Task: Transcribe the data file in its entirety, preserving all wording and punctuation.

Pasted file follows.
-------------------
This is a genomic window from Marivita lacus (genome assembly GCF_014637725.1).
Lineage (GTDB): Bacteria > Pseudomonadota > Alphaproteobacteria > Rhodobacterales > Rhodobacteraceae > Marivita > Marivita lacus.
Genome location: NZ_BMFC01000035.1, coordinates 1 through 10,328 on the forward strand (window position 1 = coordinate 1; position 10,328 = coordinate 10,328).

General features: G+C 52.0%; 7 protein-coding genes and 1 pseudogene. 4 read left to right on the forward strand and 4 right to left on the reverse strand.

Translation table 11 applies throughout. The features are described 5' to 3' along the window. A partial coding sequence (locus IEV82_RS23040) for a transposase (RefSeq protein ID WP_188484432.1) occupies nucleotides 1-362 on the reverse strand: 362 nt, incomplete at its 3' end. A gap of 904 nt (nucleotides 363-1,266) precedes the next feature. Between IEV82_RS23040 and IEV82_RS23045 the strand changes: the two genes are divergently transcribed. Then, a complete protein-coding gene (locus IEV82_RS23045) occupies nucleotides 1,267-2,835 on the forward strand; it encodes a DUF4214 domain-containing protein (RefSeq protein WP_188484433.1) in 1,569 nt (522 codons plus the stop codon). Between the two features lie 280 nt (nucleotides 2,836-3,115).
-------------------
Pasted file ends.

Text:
This is a genomic window from Marivita lacus (genome assembly GCF_014637725.1).
Lineage (GTDB): Bacteria > Pseudomonadota > Alphaproteobacteria > Rhodobacterales > Rhodobacteraceae > Marivita > Marivita lacus.
Genome location: NZ_BMFC01000035.1, coordinates 1 through 10,328 on the forward strand (window position 1 = coordinate 1; position 10,328 = coordinate 10,328).

General features: G+C 52.0%; 7 protein-coding genes and 1 pseudogene. 4 read left to right on the forward strand and 4 right to left on the reverse strand.

Translation table 11 applies throughout. The features are described 5' to 3' along the window. A partial coding sequence (locus IEV82_RS23040) for a transposase (RefSeq protein ID WP_188484432.1) occupies nucleotides 1-362 on the reverse strand: 362 nt, incomplete at its 3' end. A gap of 904 nt (nucleotides 363-1,266) precedes the next feature. Between IEV82_RS23040 and IEV82_RS23045 the strand changes: the two genes are divergently transcribed. Then, a complete protein-coding gene (locus IEV82_RS23045) occupies nucleotides 1,267-2,835 on the forward strand; it encodes a DUF4214 domain-containing protein (RefSeq protein WP_188484433.1) in 1,569 nt (522 codons plus the stop codon). Between the two features lie 280 nt (nucleotides 2,836-3,115).